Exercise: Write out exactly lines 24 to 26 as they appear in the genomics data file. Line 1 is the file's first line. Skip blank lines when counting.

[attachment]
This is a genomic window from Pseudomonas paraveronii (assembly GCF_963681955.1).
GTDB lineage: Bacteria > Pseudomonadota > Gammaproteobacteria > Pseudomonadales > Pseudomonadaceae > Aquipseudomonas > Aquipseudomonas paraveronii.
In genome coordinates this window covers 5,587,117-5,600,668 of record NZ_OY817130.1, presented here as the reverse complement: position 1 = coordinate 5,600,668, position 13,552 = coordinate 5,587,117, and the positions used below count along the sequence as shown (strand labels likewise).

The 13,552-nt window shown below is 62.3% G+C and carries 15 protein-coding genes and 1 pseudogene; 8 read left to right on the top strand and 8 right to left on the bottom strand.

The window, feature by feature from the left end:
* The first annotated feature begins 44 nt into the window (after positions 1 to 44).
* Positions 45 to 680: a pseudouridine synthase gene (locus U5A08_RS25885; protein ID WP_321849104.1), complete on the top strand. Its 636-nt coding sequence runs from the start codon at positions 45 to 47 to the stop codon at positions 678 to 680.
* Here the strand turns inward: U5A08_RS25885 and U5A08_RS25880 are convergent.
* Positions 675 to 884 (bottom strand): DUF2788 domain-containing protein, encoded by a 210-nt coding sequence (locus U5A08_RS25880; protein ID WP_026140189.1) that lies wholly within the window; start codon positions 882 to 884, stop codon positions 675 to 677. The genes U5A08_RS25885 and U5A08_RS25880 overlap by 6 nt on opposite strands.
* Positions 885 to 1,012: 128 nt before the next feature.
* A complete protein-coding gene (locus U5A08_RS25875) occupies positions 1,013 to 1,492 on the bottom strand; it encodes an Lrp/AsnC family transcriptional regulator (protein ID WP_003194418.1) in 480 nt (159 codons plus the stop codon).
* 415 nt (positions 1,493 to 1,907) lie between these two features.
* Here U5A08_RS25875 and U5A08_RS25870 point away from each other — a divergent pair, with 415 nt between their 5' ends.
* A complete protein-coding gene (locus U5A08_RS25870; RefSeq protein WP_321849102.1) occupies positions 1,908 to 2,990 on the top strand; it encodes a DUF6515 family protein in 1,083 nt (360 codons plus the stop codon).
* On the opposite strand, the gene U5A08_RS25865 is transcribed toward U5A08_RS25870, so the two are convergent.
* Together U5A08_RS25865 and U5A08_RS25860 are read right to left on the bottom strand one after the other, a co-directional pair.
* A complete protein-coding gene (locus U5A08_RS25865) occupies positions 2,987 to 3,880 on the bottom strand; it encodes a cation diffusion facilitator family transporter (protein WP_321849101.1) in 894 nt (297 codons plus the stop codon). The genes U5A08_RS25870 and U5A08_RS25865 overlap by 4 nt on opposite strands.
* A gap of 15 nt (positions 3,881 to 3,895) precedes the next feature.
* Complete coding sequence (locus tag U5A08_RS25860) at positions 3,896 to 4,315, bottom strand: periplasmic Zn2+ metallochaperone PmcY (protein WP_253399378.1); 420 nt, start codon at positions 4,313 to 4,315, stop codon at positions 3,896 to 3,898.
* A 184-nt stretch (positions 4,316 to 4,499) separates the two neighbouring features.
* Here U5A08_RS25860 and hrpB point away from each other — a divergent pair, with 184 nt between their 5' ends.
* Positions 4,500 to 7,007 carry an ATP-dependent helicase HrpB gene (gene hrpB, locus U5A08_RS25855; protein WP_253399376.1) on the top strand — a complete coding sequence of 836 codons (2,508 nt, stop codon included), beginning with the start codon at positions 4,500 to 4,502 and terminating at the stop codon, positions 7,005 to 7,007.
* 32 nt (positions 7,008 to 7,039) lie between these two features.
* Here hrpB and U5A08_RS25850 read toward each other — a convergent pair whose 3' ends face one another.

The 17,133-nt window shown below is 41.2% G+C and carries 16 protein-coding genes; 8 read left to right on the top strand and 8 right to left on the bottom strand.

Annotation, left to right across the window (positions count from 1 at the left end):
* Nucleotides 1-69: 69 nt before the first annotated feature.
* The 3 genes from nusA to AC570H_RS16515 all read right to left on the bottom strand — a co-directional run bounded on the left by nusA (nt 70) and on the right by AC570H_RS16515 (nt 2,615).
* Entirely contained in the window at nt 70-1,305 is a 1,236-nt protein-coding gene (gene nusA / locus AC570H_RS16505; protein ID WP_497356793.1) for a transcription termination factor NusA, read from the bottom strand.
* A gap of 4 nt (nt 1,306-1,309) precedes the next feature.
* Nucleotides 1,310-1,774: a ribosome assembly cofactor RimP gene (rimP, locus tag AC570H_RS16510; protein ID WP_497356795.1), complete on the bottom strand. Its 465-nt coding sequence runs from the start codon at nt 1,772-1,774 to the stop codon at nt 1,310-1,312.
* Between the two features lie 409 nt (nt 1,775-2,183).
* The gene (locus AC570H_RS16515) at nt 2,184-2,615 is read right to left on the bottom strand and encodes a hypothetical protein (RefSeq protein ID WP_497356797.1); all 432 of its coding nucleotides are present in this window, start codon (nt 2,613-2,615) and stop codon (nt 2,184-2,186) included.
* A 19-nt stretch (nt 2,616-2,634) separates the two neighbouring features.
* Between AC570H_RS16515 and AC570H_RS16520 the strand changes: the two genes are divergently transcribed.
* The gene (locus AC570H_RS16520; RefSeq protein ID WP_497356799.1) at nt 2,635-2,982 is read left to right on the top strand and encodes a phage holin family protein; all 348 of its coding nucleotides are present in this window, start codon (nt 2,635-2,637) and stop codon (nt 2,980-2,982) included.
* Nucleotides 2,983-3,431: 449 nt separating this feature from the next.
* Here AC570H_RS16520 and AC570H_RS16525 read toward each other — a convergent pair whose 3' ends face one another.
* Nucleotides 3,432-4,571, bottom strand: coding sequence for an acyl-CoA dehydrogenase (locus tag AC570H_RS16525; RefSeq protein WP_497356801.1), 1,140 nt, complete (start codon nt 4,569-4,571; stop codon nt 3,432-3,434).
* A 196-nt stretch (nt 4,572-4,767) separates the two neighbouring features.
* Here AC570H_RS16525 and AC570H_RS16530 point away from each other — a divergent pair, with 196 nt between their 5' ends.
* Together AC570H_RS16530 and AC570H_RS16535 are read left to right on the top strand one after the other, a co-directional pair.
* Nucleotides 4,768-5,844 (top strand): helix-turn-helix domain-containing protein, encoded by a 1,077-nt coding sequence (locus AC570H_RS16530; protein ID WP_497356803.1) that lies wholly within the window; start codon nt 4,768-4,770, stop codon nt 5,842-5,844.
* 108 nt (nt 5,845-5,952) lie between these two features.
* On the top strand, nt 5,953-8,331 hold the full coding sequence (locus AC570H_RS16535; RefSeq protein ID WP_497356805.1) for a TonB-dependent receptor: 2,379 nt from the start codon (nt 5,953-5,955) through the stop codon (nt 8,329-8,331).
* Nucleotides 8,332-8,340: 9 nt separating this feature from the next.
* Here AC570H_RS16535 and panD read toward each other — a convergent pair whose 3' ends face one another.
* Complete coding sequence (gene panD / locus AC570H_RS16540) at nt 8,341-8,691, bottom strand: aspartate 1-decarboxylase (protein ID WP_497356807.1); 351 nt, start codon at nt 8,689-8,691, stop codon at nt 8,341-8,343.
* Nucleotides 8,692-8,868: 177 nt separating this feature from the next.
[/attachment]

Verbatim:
* Here hrpB and U5A08_RS25850 read toward each other — a convergent pair whose 3' ends face one another.

The 17,133-nt window shown below is 41.2% G+C and carries 16 protein-coding genes; 8 read left to right on the top strand and 8 right to left on the bottom strand.

Annotation, left to right across the window (positions count from 1 at the left end):